PAKISTAN’S government is not a spokesperson for the Taliban and Islamabad cannot be held responsible for the actions of the insurgent group in Afghanistan, prime minister Imran Khan has said.
In his comments to Afghan media representatives that were aired on Thursday (29), Khan also said Pakistan will have good relations with whoever the Afghans choose.
“What the Taliban are doing or aren’t doing has nothing to do with us. We are not responsible, neither are we spokespersons for the Taliban,” Khan was quoted as saying by the Dawn newspaper.
Khan’s remarks were a continuation of Pakistan’s repeated warnings that it would not accept the responsibility if it was blamed for any setbacks in the Afghan peace process.
Under a deal with the Taliban, the US and its NATO allies agreed to withdraw all troops in return for a commitment by the insurgent group that they would prevent extremist groups from operating in areas they control. US President Joe Biden has announced that American troops would be out of the country by August 31.
The Taliban ruled Afghanistan with brute force from 1996 to 2001 before the US invasion toppled their government.
The US invaded Afghanistan in October 2001 after the Taliban refused to hand over al-Qaeda’s leader Osama bin Laden, who was behind the September 11, 2001 terror attacks in America.
Khan again distanced Islamabad from the developments in Kabul, saying: “All we want is peace in Afghanistan.”
He said that the Afghans had a choice to make: to either pursue the US-backed military solution or a political settlement where there is an inclusive government. “(The latter) is the only solution,” he said.
“There are three million Afghan refugees in Pakistan, almost all of them are Pashtuns and most will have sympathies with the Taliban. How is Pakistan supposed to check who is going over there to fight when we have about 30,000 people crossing into Afghanistan every day. How is Pakistan going to check that?” Khan said.
He said it was not possible for Pakistan to sift through the refugee camps to find out who was pro-Taliban and who was not, adding that until recently there was no physical border between the two countries.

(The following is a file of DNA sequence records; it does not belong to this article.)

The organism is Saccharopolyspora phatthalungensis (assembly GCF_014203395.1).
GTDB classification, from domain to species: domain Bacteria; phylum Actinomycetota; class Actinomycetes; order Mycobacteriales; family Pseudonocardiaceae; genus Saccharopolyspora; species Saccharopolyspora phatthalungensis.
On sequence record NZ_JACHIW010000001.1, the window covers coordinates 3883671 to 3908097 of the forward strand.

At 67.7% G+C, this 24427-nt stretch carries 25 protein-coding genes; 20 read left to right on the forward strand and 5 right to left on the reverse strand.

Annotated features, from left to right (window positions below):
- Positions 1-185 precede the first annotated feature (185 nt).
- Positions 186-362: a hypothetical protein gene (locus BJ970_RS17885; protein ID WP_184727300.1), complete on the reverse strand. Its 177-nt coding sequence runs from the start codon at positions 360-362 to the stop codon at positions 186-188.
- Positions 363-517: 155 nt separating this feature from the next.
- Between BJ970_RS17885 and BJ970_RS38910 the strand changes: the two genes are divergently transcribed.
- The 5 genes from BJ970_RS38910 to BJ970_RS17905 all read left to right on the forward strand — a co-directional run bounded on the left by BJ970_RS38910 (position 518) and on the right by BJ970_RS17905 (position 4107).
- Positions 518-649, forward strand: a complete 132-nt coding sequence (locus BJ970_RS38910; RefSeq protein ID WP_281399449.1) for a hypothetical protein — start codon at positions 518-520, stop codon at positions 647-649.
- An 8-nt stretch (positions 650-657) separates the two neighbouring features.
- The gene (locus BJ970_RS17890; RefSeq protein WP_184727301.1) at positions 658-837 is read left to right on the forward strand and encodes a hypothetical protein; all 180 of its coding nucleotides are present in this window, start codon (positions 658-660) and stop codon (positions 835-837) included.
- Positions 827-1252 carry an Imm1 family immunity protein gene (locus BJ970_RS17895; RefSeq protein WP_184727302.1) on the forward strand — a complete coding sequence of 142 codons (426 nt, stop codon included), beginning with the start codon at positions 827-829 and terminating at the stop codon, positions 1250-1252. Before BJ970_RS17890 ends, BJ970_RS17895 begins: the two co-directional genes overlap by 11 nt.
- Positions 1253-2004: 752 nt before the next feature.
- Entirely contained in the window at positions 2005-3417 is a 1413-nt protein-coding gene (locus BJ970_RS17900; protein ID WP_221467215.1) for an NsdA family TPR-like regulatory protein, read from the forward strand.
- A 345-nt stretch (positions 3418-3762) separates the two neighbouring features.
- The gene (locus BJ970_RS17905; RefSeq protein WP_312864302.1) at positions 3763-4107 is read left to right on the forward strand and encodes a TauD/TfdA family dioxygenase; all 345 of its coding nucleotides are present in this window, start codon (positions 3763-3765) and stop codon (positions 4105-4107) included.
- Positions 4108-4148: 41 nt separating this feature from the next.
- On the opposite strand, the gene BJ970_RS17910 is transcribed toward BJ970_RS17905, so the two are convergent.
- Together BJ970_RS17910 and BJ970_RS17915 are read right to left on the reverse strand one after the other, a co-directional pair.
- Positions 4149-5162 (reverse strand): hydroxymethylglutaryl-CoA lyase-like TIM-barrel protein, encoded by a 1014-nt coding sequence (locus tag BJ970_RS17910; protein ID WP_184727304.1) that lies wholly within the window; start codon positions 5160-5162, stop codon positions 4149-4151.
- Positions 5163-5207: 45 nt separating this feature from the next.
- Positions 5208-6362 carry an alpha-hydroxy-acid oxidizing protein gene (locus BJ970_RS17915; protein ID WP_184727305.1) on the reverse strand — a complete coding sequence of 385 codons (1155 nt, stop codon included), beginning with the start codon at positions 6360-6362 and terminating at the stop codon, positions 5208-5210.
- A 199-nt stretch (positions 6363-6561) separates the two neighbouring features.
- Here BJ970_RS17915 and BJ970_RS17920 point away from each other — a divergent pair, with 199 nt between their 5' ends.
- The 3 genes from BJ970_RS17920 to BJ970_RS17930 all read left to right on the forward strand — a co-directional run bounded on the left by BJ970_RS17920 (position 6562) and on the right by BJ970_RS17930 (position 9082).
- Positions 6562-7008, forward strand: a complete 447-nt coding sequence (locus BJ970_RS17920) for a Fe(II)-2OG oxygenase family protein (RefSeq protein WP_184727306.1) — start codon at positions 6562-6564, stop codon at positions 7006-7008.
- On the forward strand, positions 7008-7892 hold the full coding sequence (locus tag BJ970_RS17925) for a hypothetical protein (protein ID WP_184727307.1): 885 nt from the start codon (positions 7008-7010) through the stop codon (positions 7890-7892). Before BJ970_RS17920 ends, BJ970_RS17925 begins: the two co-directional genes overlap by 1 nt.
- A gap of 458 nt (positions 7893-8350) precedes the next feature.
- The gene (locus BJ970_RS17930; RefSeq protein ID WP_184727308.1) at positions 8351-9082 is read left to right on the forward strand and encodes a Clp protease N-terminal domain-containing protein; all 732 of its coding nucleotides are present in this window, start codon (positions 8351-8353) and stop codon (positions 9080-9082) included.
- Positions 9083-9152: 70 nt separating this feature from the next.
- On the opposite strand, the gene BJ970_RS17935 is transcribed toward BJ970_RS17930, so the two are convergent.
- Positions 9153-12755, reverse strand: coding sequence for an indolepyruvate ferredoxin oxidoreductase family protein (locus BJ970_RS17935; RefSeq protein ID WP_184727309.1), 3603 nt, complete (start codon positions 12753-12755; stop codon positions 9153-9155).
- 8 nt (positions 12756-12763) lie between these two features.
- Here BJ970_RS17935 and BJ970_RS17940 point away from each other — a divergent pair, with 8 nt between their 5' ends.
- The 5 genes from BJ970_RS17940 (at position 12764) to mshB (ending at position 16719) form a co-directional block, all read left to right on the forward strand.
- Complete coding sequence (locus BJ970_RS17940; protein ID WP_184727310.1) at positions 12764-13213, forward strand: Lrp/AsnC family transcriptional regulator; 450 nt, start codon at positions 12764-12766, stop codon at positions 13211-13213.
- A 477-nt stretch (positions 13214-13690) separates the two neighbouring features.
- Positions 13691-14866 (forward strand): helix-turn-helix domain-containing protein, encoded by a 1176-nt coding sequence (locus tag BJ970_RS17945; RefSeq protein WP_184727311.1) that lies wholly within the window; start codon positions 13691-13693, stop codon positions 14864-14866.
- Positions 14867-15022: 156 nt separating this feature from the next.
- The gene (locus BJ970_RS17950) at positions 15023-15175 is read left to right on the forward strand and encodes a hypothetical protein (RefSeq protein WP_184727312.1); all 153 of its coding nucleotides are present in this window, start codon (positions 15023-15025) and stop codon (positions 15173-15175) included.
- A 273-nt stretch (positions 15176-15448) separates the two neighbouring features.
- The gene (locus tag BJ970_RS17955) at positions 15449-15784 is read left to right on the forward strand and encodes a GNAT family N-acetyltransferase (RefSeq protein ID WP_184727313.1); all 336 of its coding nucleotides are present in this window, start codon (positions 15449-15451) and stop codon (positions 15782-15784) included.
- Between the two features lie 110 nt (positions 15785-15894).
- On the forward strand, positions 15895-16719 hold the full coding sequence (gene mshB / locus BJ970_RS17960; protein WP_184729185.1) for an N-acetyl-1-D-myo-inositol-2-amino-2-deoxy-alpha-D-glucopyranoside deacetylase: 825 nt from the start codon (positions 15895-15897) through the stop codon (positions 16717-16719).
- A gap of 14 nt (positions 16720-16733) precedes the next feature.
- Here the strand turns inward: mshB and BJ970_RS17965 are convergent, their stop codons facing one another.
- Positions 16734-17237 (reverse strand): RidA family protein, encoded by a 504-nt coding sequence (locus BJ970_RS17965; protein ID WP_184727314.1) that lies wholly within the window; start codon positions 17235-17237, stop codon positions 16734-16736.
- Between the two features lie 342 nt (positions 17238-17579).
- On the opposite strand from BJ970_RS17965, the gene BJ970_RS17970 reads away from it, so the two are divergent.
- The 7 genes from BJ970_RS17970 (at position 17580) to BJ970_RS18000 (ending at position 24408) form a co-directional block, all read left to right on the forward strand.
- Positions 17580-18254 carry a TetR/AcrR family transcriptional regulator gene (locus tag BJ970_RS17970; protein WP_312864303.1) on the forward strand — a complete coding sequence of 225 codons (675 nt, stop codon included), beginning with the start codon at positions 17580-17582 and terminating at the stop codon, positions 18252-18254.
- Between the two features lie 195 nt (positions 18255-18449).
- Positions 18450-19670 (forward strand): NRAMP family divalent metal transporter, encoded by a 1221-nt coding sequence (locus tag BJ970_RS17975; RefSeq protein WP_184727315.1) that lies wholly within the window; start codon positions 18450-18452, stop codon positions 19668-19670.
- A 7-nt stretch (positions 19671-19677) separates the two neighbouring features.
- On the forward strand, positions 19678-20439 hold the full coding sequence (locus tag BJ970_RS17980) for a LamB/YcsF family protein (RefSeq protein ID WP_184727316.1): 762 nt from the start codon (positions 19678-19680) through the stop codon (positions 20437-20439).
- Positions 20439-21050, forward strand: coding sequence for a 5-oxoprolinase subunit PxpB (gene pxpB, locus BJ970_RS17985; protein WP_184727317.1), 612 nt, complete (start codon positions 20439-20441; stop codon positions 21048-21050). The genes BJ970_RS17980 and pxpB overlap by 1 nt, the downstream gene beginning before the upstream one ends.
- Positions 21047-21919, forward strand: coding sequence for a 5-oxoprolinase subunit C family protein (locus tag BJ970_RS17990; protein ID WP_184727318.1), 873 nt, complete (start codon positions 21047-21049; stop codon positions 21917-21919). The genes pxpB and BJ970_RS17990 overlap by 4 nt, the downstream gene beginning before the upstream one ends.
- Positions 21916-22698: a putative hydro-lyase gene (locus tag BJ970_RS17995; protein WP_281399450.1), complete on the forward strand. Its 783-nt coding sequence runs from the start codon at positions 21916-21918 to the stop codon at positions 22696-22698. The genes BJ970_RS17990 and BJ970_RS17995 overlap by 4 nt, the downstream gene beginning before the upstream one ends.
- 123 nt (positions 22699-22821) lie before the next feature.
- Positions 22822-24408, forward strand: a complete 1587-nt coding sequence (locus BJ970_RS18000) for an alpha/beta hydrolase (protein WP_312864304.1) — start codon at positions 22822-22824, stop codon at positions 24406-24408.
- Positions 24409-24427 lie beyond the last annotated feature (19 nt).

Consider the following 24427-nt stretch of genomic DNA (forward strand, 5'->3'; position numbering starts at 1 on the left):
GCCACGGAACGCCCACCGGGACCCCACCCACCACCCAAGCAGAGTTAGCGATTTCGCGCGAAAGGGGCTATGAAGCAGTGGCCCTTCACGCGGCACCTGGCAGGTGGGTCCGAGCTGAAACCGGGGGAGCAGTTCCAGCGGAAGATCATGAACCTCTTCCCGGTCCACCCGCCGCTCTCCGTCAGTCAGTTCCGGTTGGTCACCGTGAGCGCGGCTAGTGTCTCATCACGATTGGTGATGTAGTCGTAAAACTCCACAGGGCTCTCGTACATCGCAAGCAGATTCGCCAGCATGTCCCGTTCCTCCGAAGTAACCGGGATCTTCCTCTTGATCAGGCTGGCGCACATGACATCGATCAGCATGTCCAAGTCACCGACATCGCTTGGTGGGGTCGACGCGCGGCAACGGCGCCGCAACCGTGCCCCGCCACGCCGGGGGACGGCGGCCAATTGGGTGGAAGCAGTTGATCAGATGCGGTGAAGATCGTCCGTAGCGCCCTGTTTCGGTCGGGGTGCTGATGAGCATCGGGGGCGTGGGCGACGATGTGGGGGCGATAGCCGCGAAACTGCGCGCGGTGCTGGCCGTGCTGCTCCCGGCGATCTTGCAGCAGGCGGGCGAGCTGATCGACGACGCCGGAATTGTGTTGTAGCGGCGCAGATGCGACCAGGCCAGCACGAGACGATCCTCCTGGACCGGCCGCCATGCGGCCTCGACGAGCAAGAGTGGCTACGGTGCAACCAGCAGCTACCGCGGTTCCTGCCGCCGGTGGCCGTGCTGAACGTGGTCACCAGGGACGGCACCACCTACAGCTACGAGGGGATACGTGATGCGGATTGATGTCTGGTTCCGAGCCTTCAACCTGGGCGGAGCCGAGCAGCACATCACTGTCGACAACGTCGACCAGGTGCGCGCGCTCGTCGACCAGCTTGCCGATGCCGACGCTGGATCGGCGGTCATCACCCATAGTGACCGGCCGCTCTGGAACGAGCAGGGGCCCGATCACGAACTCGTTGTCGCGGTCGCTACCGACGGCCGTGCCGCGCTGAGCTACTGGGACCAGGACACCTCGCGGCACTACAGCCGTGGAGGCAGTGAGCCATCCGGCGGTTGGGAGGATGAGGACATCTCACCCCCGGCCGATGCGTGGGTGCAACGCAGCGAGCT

“The Durand Line was imaginary,” he said, referring to the 2,640-kilometre-long border between Afghanistan and Pakistan. He said Pakistan has completed 90 per cent of the border fencing.
He said it was not in Pakistan’s interest to have a civil war in Afghanistan. “What interest could Pakistan have in backing someone to take over Afghanistan?” he asked.
“What is clear is that no one party will be able to take over Afghanistan,” he said, adding that in the 90s, Pakistan had pursued the policy of ‘strategic depth’ as it was wary of Indian influence in Afghanistan.
“In those days we did try to have favourites. Now, and especially in my government, we believe that Afghanistan can never be controlled from outside,” he said.
“Pakistan will have good relations with whoever the Afghans choose. We have no favourites now.”
On the abduction and torture of the Afghan ambassador’s daughter in Islamabad, Khan said that authorities had charted out the exact path taken by the victim. He said that taxi drivers were traced and interrogated.
“Unfortunately, what the ambassador’s daughter is saying and what the cameras show do not add up. She says she was put in a taxi, taken away and beaten up. But there is a picture of that taxi and she is sitting there and she is fine,” Khan said.
He said the probe team from Afghanistan would be handed over all the information.
Khan said Pakistan had nothing to do with why 150,000 NATO troops did not succeed in Afghanistan. “It’s exactly like what the Americans did in Vietnam. When they failed in Vietnam, they blamed insurgents from Cambodia or Laos.”
He said Pakistan was told at one point that the Taliban’s main sanctuaries were in North Waziristan. “They kept pushing us to take action. Finally, after four or five years, we took action (but) one million people were internally displaced… What difference did it make?”
He said that the Americans should have spoken to the Taliban from a position of strength. “When there were 150,000 NATO troops, that was the time to talk to (the Taliban). How can they expect the Taliban to compromise when an exit date has been given and a few thousand troops are left?”
Khan also questioned what the US would achieve operating from Pakistan when it could not achieve its goal in Afghanistan for the last 20 years.